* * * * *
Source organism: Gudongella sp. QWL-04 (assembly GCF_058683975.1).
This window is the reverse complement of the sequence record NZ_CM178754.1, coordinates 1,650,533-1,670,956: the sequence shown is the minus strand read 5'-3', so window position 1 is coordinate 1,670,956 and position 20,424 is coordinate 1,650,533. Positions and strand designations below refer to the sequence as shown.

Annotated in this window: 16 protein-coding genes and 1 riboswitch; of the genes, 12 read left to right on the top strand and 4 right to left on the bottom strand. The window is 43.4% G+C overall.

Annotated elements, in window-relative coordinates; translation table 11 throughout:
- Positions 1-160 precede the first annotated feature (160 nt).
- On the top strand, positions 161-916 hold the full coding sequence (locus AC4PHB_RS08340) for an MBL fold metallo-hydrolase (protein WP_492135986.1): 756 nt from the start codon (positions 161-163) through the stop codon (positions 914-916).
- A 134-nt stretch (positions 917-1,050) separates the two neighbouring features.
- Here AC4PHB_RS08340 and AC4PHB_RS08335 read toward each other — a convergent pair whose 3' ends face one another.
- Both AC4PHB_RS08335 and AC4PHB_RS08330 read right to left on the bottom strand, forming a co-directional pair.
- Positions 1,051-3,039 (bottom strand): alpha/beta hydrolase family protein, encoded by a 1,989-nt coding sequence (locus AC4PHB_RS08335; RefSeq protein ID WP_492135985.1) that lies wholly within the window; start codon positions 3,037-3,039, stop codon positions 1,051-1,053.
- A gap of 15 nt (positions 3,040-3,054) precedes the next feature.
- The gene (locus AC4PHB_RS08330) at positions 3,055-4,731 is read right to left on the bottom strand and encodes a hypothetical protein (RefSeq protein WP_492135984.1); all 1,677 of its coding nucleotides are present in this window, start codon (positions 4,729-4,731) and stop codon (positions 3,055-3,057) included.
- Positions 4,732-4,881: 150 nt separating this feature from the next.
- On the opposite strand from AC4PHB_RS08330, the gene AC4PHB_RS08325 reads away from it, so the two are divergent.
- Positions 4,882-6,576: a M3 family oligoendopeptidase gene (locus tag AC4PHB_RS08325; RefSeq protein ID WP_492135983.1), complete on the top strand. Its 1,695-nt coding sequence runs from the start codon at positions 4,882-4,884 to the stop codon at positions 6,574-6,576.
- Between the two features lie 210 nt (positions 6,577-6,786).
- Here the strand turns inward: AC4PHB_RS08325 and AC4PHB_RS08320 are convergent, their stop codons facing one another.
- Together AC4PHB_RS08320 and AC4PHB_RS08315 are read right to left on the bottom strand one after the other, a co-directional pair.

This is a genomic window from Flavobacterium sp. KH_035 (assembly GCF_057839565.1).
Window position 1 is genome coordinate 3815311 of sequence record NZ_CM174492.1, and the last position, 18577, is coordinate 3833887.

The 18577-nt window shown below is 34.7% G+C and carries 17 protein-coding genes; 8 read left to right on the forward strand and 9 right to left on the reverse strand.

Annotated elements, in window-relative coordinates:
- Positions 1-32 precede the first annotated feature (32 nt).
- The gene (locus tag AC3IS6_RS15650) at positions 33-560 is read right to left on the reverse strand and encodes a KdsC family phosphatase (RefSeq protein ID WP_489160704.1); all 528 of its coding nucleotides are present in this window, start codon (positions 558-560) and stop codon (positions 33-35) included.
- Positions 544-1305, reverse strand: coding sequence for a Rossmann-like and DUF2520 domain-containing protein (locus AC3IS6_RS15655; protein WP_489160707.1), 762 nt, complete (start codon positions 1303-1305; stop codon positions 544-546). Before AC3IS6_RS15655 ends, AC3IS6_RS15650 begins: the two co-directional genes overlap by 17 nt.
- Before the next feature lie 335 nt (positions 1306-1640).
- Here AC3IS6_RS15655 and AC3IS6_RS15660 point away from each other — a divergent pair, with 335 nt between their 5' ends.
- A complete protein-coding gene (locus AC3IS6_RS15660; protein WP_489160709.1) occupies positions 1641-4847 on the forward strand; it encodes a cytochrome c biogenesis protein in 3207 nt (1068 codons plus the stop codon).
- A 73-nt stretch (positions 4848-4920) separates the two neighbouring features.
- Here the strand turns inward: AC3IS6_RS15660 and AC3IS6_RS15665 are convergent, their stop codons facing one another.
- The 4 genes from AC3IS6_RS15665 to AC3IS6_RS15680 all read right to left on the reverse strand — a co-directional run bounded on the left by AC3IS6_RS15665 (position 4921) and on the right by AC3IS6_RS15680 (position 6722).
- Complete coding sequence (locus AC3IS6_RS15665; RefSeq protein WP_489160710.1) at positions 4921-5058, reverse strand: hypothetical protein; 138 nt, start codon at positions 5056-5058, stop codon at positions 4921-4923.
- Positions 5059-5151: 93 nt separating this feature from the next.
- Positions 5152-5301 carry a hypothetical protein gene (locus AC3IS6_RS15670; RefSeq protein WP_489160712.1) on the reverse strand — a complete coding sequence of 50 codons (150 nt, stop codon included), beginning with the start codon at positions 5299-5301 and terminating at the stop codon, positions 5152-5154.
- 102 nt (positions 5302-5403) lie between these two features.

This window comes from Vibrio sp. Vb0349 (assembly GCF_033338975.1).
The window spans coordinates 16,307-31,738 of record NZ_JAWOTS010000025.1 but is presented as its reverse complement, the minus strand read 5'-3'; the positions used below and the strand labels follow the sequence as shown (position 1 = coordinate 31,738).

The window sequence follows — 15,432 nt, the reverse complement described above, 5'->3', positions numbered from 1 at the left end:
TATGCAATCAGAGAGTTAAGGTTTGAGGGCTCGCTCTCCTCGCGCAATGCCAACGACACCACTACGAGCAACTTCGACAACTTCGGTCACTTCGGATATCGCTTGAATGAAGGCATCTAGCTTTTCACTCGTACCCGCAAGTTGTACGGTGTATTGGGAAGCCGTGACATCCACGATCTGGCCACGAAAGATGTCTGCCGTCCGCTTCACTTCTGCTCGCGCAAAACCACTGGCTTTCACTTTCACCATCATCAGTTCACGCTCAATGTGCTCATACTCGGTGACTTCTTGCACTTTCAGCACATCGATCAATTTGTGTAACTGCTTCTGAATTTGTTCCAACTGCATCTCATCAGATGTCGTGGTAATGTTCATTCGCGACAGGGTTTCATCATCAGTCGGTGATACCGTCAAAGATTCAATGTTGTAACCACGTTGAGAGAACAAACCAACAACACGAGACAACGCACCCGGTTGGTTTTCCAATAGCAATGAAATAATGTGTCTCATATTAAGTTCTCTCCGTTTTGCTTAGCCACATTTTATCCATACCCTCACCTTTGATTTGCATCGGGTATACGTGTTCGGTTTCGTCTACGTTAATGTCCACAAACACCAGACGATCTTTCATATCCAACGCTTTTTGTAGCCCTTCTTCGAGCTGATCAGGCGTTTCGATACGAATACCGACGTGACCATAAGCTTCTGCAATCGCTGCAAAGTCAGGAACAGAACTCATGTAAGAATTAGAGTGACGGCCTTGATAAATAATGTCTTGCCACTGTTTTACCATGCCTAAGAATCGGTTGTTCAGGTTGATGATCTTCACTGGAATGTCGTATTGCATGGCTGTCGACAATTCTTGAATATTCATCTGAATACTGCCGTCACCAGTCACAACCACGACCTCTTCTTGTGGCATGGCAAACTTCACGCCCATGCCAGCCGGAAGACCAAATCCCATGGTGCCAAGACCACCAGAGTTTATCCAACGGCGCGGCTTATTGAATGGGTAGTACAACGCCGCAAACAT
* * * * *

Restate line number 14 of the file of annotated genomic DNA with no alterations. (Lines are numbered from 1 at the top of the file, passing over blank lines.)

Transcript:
- On the opposite strand from AC4PHB_RS08330, the gene AC4PHB_RS08325 reads away from it, so the two are divergent.